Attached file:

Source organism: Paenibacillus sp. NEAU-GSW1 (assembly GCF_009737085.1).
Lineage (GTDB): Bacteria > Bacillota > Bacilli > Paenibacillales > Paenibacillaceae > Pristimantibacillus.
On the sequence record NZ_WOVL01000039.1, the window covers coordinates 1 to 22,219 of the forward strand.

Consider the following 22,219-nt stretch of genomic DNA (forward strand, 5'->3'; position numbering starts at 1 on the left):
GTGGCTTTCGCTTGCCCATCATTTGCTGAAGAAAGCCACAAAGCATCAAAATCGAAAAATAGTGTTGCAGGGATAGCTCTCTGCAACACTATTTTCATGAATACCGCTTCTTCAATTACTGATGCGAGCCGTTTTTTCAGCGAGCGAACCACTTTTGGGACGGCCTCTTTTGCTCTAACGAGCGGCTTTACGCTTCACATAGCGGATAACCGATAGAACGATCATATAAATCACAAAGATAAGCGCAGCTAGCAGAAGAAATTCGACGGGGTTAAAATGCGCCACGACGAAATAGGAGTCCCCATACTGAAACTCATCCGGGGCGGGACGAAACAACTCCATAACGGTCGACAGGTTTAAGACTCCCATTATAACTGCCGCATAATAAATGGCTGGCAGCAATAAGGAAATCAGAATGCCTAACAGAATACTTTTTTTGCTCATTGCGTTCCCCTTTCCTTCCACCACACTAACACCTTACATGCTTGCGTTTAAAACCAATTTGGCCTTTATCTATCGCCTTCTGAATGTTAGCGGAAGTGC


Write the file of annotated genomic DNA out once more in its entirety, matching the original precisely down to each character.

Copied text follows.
Source organism: Paenibacillus sp. NEAU-GSW1 (assembly GCF_009737085.1).
Lineage (GTDB): Bacteria > Bacillota > Bacilli > Paenibacillales > Paenibacillaceae > Pristimantibacillus.
On the sequence record NZ_WOVL01000039.1, the window covers coordinates 1 to 22,219 of the forward strand.

Consider the following 22,219-nt stretch of genomic DNA (forward strand, 5'->3'; position numbering starts at 1 on the left):
GTGGCTTTCGCTTGCCCATCATTTGCTGAAGAAAGCCACAAAGCATCAAAATCGAAAAATAGTGTTGCAGGGATAGCTCTCTGCAACACTATTTTCATGAATACCGCTTCTTCAATTACTGATGCGAGCCGTTTTTTCAGCGAGCGAACCACTTTTGGGACGGCCTCTTTTGCTCTAACGAGCGGCTTTACGCTTCACATAGCGGATAACCGATAGAACGATCATATAAATCACAAAGATAAGCGCAGCTAGCAGAAGAAATTCGACGGGGTTAAAATGCGCCACGACGAAATAGGAGTCCCCATACTGAAACTCATCCGGGGCGGGACGAAACAACTCCATAACGGTCGACAGGTTTAAGACTCCCATTATAACTGCCGCATAATAAATGGCTGGCAGCAATAAGGAAATCAGAATGCCTAACAGAATACTTTTTTTGCTCATTGCGTTCCCCTTTCCTTCCACCACACTAACACCTTACATGCTTGCGTTTAAAACCAATTTGGCCTTTATCTATCGCCTTCTGAATGTTAGCGGAAGTGC